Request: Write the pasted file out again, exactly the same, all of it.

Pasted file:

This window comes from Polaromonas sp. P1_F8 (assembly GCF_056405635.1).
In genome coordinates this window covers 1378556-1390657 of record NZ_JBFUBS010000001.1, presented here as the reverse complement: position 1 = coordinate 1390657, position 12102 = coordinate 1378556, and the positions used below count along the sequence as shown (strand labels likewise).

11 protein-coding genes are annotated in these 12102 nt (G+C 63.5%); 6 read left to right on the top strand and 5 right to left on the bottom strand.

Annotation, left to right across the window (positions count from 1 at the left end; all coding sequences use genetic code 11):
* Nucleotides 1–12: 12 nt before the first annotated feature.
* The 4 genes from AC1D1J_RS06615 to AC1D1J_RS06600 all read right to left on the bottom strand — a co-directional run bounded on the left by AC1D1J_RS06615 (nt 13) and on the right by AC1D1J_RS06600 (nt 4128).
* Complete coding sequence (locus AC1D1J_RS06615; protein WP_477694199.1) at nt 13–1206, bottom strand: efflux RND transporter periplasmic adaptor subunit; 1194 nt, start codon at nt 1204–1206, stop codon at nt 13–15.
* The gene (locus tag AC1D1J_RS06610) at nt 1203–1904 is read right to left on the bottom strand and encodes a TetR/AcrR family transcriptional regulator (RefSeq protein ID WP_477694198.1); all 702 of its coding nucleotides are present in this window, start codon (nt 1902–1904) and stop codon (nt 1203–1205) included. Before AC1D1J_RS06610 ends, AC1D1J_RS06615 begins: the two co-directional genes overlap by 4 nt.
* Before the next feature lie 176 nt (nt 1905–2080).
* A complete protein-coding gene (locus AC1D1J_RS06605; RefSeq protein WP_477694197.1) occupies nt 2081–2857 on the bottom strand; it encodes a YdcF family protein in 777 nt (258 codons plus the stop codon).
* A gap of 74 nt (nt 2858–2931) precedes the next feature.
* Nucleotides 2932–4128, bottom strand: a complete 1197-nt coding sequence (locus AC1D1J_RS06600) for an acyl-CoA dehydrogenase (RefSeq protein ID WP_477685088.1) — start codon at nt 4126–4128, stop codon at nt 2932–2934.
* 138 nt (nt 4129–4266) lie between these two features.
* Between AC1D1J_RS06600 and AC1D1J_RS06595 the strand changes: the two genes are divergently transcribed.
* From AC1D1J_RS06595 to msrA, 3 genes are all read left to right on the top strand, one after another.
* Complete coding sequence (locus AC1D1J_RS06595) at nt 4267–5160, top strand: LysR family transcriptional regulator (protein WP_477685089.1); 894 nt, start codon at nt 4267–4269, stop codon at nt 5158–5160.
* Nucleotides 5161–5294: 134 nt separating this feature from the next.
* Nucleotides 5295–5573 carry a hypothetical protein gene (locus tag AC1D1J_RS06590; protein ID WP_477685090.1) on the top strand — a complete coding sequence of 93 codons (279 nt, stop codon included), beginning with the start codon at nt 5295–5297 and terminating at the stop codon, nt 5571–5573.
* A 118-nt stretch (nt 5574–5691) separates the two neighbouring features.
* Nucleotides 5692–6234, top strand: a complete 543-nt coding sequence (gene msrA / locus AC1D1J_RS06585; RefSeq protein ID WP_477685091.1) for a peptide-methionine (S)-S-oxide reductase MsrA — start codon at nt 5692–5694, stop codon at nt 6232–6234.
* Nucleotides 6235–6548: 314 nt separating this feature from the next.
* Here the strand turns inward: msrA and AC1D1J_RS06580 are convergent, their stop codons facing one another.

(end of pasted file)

This window comes from Polaromonas sp. P1_F8 (assembly GCF_056405635.1).
In genome coordinates this window covers 1378556-1390657 of record NZ_JBFUBS010000001.1, presented here as the reverse complement: position 1 = coordinate 1390657, position 12102 = coordinate 1378556, and the positions used below count along the sequence as shown (strand labels likewise).

11 protein-coding genes are annotated in these 12102 nt (G+C 63.5%); 6 read left to right on the top strand and 5 right to left on the bottom strand.

Annotation, left to right across the window (positions count from 1 at the left end; all coding sequences use genetic code 11):
* Nucleotides 1–12: 12 nt before the first annotated feature.
* The 4 genes from AC1D1J_RS06615 to AC1D1J_RS06600 all read right to left on the bottom strand — a co-directional run bounded on the left by AC1D1J_RS06615 (nt 13) and on the right by AC1D1J_RS06600 (nt 4128).
* Complete coding sequence (locus AC1D1J_RS06615; protein WP_477694199.1) at nt 13–1206, bottom strand: efflux RND transporter periplasmic adaptor subunit; 1194 nt, start codon at nt 1204–1206, stop codon at nt 13–15.
* The gene (locus tag AC1D1J_RS06610) at nt 1203–1904 is read right to left on the bottom strand and encodes a TetR/AcrR family transcriptional regulator (RefSeq protein ID WP_477694198.1); all 702 of its coding nucleotides are present in this window, start codon (nt 1902–1904) and stop codon (nt 1203–1205) included. Before AC1D1J_RS06610 ends, AC1D1J_RS06615 begins: the two co-directional genes overlap by 4 nt.
* Before the next feature lie 176 nt (nt 1905–2080).
* A complete protein-coding gene (locus AC1D1J_RS06605; RefSeq protein WP_477694197.1) occupies nt 2081–2857 on the bottom strand; it encodes a YdcF family protein in 777 nt (258 codons plus the stop codon).
* A gap of 74 nt (nt 2858–2931) precedes the next feature.
* Nucleotides 2932–4128, bottom strand: a complete 1197-nt coding sequence (locus AC1D1J_RS06600) for an acyl-CoA dehydrogenase (RefSeq protein ID WP_477685088.1) — start codon at nt 4126–4128, stop codon at nt 2932–2934.
* 138 nt (nt 4129–4266) lie between these two features.
* Between AC1D1J_RS06600 and AC1D1J_RS06595 the strand changes: the two genes are divergently transcribed.
* From AC1D1J_RS06595 to msrA, 3 genes are all read left to right on the top strand, one after another.
* Complete coding sequence (locus AC1D1J_RS06595) at nt 4267–5160, top strand: LysR family transcriptional regulator (protein WP_477685089.1); 894 nt, start codon at nt 4267–4269, stop codon at nt 5158–5160.
* Nucleotides 5161–5294: 134 nt separating this feature from the next.
* Nucleotides 5295–5573 carry a hypothetical protein gene (locus tag AC1D1J_RS06590; protein ID WP_477685090.1) on the top strand — a complete coding sequence of 93 codons (279 nt, stop codon included), beginning with the start codon at nt 5295–5297 and terminating at the stop codon, nt 5571–5573.
* A 118-nt stretch (nt 5574–5691) separates the two neighbouring features.
* Nucleotides 5692–6234, top strand: a complete 543-nt coding sequence (gene msrA / locus AC1D1J_RS06585; RefSeq protein ID WP_477685091.1) for a peptide-methionine (S)-S-oxide reductase MsrA — start codon at nt 5692–5694, stop codon at nt 6232–6234.
* Nucleotides 6235–6548: 314 nt separating this feature from the next.
* Here the strand turns inward: msrA and AC1D1J_RS06580 are convergent, their stop codons facing one another.